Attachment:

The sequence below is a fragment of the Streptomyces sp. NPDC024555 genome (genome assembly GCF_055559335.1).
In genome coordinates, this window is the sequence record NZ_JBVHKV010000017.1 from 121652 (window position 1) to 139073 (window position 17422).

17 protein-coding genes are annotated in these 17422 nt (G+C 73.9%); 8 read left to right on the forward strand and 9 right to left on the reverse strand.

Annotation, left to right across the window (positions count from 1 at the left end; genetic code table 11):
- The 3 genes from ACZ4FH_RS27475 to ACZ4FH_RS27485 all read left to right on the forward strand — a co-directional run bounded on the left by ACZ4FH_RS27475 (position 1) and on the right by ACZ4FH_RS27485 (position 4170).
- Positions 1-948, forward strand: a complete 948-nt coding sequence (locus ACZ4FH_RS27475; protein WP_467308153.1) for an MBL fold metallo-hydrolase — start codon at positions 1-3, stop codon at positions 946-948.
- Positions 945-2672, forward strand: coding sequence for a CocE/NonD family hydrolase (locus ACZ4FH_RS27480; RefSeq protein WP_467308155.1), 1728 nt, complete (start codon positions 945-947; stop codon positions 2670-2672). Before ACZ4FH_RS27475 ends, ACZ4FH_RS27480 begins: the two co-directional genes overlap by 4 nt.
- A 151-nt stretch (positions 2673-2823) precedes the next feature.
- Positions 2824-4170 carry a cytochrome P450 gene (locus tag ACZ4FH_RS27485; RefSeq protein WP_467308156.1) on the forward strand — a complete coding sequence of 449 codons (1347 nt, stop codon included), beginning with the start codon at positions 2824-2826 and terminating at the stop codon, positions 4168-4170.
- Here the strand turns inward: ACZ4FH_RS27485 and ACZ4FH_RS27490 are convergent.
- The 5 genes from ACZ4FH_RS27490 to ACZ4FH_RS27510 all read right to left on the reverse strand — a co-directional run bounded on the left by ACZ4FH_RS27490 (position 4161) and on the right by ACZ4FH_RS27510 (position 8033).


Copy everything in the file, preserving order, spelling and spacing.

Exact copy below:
The sequence below is a fragment of the Streptomyces sp. NPDC024555 genome (genome assembly GCF_055559335.1).
In genome coordinates, this window is the sequence record NZ_JBVHKV010000017.1 from 121652 (window position 1) to 139073 (window position 17422).

17 protein-coding genes are annotated in these 17422 nt (G+C 73.9%); 8 read left to right on the forward strand and 9 right to left on the reverse strand.

Annotation, left to right across the window (positions count from 1 at the left end; genetic code table 11):
- The 3 genes from ACZ4FH_RS27475 to ACZ4FH_RS27485 all read left to right on the forward strand — a co-directional run bounded on the left by ACZ4FH_RS27475 (position 1) and on the right by ACZ4FH_RS27485 (position 4170).
- Positions 1-948, forward strand: a complete 948-nt coding sequence (locus ACZ4FH_RS27475; protein WP_467308153.1) for an MBL fold metallo-hydrolase — start codon at positions 1-3, stop codon at positions 946-948.
- Positions 945-2672, forward strand: coding sequence for a CocE/NonD family hydrolase (locus ACZ4FH_RS27480; RefSeq protein WP_467308155.1), 1728 nt, complete (start codon positions 945-947; stop codon positions 2670-2672). Before ACZ4FH_RS27475 ends, ACZ4FH_RS27480 begins: the two co-directional genes overlap by 4 nt.
- A 151-nt stretch (positions 2673-2823) precedes the next feature.
- Positions 2824-4170 carry a cytochrome P450 gene (locus tag ACZ4FH_RS27485; RefSeq protein WP_467308156.1) on the forward strand — a complete coding sequence of 449 codons (1347 nt, stop codon included), beginning with the start codon at positions 2824-2826 and terminating at the stop codon, positions 4168-4170.
- Here the strand turns inward: ACZ4FH_RS27485 and ACZ4FH_RS27490 are convergent.
- The 5 genes from ACZ4FH_RS27490 to ACZ4FH_RS27510 all read right to left on the reverse strand — a co-directional run bounded on the left by ACZ4FH_RS27490 (position 4161) and on the right by ACZ4FH_RS27510 (position 8033).